What is the difference between a brand that leads, and one that follows? A company that creates inspiration, defines the current culture (and makes serious sales along the way) and one that always seems to be following, just behind the curve? You may say ‘innovation’, but although that is a part of it, being first to market with a new product category doesn’t mean that you will lead there. Take the well-known example of Apple. Innovative? Sure. Inspiring? Definitely. Iconic? Without a doubt? But were they the first to market — was the iPod the first MP3 player? It wasn’t — and in fact, Apple is well known for not being the first to coin new technology. But they are a disruptive, defining market force; a brand that people buy into wholeheartedly and that can command a premium price for its products.

Start With Why

Business analysts will give you many reasons why this titan of a company is so hugely successful. But professor of psychology Simon Sinek thinks it runs deeper than designing desirable, functional items. He believes it all starts with one simple question that can help to define the essence of  a brand, their very DNA — and the question is, simply: ‘Why?’

‘Why?’ is what separates leaders, companies, and products that are game-changers from those that are also-rans, and you can apply this thinking to your own start-up business. Sinek boils it down to one, bite-sized concept: ‘People don’t buy WHAT you do, they buy WHY you do it’.

Values Are The Driver for Generation Z

This has never been truer than when it comes to Generation Z — those born after 1995 who will make up 40 per cent of all consumers by 2020. It is vital for successful businesses to understand this market, and Sinek’s theory fits well with their values-driven ethical approach to consumerism, where only brands who truly seem to understand their mission in the world and as part of a global community will thrive.

In order to create powerful marketing messages that resonate with this demographic, you will need to be able to succinctly communicate your authentic values. This diverse group have grown up with the internet and fact-checking at their fingertips, and can smell an untrue statement a mile off. Working with specialists such as Rogue Media can put you ahead of the game here. Social good is no longer a distant facet of Corporate Social Responsibility, hived off as an afterthought to the HR department — it needs to be something that companies live and breathe, by embedding it into the heart of their company.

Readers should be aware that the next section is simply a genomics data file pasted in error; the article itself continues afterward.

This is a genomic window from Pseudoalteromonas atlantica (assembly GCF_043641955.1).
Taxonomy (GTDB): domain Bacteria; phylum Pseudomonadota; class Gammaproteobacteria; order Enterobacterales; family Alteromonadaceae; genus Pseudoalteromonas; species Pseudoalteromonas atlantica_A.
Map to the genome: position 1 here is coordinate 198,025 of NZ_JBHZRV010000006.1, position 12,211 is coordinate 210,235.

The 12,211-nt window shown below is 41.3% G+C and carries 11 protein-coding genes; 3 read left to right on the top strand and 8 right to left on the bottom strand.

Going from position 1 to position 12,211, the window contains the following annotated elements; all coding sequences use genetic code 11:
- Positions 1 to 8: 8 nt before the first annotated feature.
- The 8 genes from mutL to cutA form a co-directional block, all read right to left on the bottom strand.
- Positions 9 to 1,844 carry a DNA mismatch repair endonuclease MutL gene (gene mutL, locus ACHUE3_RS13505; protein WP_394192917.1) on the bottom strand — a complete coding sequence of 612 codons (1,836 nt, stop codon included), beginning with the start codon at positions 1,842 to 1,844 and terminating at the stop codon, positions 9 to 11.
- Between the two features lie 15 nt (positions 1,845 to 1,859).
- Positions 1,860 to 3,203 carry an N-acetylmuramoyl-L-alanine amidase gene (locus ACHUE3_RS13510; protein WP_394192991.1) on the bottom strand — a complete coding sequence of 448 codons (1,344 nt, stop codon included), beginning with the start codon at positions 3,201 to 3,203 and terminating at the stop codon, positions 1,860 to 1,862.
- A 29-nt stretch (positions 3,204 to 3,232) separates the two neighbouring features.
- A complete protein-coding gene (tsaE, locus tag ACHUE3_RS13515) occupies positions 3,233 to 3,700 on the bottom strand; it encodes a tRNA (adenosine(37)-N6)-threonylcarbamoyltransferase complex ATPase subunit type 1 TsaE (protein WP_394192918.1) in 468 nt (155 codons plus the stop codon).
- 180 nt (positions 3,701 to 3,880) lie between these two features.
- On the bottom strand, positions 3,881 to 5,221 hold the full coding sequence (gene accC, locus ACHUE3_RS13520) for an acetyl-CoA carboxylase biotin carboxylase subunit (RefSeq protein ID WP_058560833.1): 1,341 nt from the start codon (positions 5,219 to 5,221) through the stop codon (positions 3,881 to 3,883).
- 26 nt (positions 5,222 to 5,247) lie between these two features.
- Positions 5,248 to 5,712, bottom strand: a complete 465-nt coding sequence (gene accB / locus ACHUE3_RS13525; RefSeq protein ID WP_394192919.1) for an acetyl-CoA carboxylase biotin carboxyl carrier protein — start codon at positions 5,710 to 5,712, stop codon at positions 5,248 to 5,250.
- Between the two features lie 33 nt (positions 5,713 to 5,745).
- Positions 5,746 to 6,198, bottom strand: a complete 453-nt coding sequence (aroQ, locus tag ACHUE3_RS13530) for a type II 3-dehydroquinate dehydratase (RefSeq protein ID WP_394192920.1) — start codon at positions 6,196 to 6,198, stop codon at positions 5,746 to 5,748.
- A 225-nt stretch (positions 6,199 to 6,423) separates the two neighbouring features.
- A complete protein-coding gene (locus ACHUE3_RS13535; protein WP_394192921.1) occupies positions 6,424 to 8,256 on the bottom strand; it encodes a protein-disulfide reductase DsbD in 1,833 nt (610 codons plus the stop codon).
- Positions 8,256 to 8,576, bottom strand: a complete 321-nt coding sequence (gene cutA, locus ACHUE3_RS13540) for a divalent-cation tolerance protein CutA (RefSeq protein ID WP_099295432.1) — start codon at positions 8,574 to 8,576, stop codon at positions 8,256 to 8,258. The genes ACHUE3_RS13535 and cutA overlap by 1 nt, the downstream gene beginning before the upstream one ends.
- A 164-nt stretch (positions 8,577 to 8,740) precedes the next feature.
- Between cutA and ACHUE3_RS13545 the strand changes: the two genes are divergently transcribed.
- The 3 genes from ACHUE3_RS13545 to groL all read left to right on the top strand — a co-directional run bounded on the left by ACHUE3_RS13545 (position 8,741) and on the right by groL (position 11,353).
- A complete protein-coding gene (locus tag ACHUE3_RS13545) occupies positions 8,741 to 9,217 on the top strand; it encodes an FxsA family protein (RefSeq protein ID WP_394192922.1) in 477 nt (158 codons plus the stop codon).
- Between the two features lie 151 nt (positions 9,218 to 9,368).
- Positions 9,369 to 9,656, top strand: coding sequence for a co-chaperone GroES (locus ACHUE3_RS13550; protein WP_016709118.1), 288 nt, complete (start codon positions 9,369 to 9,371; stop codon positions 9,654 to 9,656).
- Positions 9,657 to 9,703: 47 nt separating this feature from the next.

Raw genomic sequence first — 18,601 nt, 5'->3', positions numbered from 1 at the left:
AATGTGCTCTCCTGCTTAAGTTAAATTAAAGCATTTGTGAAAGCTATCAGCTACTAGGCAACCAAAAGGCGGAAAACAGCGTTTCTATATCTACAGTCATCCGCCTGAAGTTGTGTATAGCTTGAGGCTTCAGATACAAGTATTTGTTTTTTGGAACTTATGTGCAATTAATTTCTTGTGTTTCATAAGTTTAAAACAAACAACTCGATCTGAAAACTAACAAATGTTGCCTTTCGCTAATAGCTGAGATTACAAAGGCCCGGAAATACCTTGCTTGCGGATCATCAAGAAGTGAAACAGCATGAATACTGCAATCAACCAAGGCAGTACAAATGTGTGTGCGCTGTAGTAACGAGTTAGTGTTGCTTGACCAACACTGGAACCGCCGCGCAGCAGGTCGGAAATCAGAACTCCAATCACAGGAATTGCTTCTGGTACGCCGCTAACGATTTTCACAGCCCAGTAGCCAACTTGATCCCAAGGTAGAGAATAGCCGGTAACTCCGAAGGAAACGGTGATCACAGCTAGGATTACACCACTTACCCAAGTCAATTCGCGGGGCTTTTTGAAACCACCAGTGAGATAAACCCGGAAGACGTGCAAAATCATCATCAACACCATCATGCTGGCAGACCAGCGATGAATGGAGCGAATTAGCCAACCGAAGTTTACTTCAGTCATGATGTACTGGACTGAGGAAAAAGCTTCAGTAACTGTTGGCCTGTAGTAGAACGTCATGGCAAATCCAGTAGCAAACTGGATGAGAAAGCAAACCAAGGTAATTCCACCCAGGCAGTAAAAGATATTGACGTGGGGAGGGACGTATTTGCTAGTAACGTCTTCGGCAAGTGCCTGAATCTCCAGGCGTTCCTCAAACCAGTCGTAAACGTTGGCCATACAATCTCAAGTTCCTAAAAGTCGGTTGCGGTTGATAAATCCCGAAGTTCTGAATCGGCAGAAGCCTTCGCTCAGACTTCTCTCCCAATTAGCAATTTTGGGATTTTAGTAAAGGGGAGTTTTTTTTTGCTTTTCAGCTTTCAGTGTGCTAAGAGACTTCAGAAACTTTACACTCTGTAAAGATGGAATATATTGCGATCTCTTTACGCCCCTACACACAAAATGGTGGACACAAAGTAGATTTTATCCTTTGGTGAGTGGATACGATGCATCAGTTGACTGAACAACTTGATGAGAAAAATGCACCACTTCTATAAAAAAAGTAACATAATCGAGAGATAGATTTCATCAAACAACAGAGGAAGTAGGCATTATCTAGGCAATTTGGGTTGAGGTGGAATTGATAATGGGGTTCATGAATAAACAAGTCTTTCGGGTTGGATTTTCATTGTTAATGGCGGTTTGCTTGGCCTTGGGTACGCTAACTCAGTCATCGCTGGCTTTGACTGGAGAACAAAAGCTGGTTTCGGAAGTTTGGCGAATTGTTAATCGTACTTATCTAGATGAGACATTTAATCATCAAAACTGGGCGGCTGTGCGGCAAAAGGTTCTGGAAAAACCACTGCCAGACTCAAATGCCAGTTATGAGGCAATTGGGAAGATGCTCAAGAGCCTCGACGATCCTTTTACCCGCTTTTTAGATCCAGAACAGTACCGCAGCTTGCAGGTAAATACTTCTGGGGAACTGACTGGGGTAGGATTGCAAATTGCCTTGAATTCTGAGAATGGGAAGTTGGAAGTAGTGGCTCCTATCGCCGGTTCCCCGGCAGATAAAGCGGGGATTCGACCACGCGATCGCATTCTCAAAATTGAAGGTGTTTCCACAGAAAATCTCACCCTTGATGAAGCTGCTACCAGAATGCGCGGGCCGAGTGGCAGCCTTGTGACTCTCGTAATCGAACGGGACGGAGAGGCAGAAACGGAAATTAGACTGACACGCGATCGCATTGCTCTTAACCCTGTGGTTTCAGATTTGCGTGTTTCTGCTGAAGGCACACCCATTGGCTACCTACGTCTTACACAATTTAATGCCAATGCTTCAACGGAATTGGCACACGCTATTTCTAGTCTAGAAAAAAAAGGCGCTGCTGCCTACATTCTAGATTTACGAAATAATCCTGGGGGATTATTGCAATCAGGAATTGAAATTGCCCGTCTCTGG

Making Your Mission Part of the Brand DNA

Every company can tell you what they do — it’s what they spend all day creating and putting out into the world. Fewer know exactly how they do it — this would be their value proposition, or Unique Selling Point (USP). But very few are able to clearly articulate the why — a cause, purpose or belief that motivates them. This leads to an ‘outside in’ approach that becomes inward looking, rather than focusing on the connections the company needs to make with the wider world. This approach also allows a company to become less boxed in, because they are no longer defined by what they make or sell, but rather by their mission, and so it becomes more acceptable to the consumer to see them diversify into other areas that present a ‘fit’ with the company’s ideology.

How did consumers react when Dyson started moving into the beauty tools sector? Instead of thinking that a company known for vacuum cleaners could never produce a good hairdryer because the guiding principle of Dyson is clear, it was a huge success. Consumers accepted that their brand DNA of reverse engineering items to eliminate unnecessaries and create a superlative user experience would stretch across any category it applied to.  That is the power of a strongly-defined, believable brand that customers implicitly trust.

Weaving Sinek’s intuitive approach into the foundations of your brand gives your followers and customers a ‘way in’ to engage with what you do. If your ‘why’ matches their ‘why’ then it creates a loyalty that goes beyond a sale price or a temporary buzz about a specific product. Without a ‘why’, companies must necessarily focus on the ‘what’, endlessly trying to differentiate their offer with either new features, or on price. Get ‘why’ right and you have a way to break out of that unfulfilling model that only leads to a race to the bottom. ‘Why’ can give your company freedom creatively and allow you to then produce that innovation that isn’t dependent on a price tag.